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Rabbi Who Uses Martial Arts in Cancer Fight Wins CNN Hero Nod

Some people break down in the face of personal tragedy. Others become heroes to someone else.

Rabbi Elimelech Goldberg, aka Rabbi G., chose the latter path. After his first daughter, Sara, lost a battle with leukemia just after her second birthday in 1981, Goldberg could’ve shut down. Instead, he chose to help other children with cancer and their families. In 1999, he founded Kids Kicking Cancer, which helps children battling serious illnesses by using martial arts to manage pain during treatment.

Now, after three decades of serving the community, Goldberg is a finalist in CNN’s Global Hero competition for his international charity work. The Global Hero competition serves to honor regular people doing good in this world. Voting is open to the public until November 16. The winner, who will be announced December 7, is awarded $125,000 for their charity.

The idea for Kids Kicking Cancer was born one summer while Goldberg was working at Camp Simcha, a Jewish camp for kids with cancer. He tried to comfort a five year old camper who was in pain during one of his treatments. A blackbelt in Choi Kwang Do, Goldberg helped the camper in a way that he knew how, and offered to teach the kid some of the ancient martial art skill. He taught the boy some breathing techniques to ease the pain during treatments. It worked- when the nurse removed the needle after chemotherapy, he said the boy hardly noticed.

Goldberg realized he might be able to help a lot more kids this way.

“In martial arts, you learn that pain is a message that you don’t have to listen to,” he said in an interview with CNN for the Global Heroes competition. “That lesson is so unbelievably effective.” That’s what he taught his five-year-old camper, and that’s what he teaches the kids in his program.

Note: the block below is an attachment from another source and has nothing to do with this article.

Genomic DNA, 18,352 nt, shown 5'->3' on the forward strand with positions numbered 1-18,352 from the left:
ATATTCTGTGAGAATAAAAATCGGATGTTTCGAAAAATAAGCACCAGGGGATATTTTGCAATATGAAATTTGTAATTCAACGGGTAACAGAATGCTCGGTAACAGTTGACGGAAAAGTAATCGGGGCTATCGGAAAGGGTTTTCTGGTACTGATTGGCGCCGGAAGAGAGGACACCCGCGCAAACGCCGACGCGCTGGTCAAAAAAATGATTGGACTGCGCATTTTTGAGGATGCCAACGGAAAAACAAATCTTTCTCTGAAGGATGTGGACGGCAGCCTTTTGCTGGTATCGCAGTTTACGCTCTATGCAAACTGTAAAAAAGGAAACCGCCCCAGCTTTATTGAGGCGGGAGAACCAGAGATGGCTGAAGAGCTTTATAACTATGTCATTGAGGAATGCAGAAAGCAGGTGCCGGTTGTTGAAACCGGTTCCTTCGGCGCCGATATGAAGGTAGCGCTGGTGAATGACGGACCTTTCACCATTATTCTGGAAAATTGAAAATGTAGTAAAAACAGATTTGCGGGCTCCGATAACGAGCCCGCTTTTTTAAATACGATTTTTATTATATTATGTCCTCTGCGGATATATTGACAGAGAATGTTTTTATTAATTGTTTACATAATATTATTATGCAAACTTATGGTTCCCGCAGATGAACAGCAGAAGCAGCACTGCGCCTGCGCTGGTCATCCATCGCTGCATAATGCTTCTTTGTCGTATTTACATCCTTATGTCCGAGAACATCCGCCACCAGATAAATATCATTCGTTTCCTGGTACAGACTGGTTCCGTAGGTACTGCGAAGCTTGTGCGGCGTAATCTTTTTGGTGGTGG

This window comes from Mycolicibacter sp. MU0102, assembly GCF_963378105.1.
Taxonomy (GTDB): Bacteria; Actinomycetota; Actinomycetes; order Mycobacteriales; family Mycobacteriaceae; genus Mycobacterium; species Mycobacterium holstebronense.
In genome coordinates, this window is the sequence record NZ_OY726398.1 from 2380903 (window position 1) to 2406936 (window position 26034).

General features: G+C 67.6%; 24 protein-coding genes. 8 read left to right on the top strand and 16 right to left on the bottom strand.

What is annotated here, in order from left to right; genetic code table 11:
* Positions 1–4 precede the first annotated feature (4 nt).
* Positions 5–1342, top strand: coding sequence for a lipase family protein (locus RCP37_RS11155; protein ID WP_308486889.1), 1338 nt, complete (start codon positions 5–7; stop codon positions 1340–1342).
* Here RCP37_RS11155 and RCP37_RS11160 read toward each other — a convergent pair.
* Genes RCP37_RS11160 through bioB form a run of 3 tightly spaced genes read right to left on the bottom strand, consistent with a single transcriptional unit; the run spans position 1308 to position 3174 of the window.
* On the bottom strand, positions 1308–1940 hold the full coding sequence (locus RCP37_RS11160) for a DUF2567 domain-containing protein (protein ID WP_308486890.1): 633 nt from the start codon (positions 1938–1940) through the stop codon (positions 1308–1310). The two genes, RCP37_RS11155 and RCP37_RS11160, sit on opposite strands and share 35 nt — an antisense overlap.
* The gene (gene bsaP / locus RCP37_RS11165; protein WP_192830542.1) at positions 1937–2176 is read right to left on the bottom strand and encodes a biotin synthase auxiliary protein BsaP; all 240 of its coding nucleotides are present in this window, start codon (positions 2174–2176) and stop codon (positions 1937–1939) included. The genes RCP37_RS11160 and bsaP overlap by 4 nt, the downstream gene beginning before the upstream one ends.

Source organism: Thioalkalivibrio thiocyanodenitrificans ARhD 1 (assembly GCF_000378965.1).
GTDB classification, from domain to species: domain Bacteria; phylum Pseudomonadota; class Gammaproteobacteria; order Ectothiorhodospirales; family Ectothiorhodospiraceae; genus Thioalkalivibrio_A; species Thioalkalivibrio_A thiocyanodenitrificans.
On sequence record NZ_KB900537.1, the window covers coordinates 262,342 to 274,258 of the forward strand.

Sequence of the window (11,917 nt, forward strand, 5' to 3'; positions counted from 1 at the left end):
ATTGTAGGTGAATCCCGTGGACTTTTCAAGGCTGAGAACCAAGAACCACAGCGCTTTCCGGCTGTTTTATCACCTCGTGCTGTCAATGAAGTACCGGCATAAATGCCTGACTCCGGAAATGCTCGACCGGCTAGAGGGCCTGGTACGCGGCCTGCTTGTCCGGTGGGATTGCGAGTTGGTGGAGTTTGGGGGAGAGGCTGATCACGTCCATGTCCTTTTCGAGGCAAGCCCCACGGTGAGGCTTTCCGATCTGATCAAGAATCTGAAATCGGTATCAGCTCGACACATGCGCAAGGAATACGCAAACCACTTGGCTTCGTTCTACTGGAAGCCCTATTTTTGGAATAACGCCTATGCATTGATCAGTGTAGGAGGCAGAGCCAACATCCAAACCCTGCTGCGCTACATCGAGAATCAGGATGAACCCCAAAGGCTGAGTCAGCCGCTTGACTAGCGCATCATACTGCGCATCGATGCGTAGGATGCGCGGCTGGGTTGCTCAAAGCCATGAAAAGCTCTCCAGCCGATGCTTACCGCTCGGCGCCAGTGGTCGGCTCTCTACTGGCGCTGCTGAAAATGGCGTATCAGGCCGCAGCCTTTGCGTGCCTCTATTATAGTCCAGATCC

The program first teaches kids these simple breathing exercises, and then, once they have them down, the kids graduate to other Choi Kwang Do techniques. “We use martial arts as a platform for meditation,” Goldberg explained, “and to allow children to gain these tools so that much of the fear, the anger and trauma that accompanies pain is tolerable.”

The breathing exercises, specifically, are to teach the kids to hold on to happy memories and let go of negative feelings, nine-year-old Haley Wallace, a member of Kids Kick Cancer, explained in CNN’s video documentary. “When the children demonstrate that they can bring in the light and let out the darkness through a series of breathing exercises, it changes people,” Goldberg said.

Kids Kick Cancer began in Michigan and has since expanded its programs to New York, Los Angeles and Florida and internationally to Italy, Israel and Canada. To date, Goldberg’s classes and one-on-one support have helped more than 5,000 children. They provide a number of free services such as support during clinical procedures and hospitalization, and special home visits as needed. Kids Kicking Cancer also provides services to the whole family, not just the child diagnosed with cancer, through special family focused events, and sibling support groups.

The organization celebrates the kids’ courage and inspiration through different belting ceremonies. During the Annual Belting Ceremony, children receive various colored karate belts acknowledging the level of expertise gained through training.

Goldberg finds it especially important to remind the children of all they’ve accomplished towards the end of their lives. When patients are terminally ill, Goldberg’s organization gives the child a black belt in a ceremony with the patients’ family and friends.

“When we give children this black belt, we embroider the child’s name on one side and the words ‘master teacher’ on the other,” Goldberg said, “because they really are teaching the world.”

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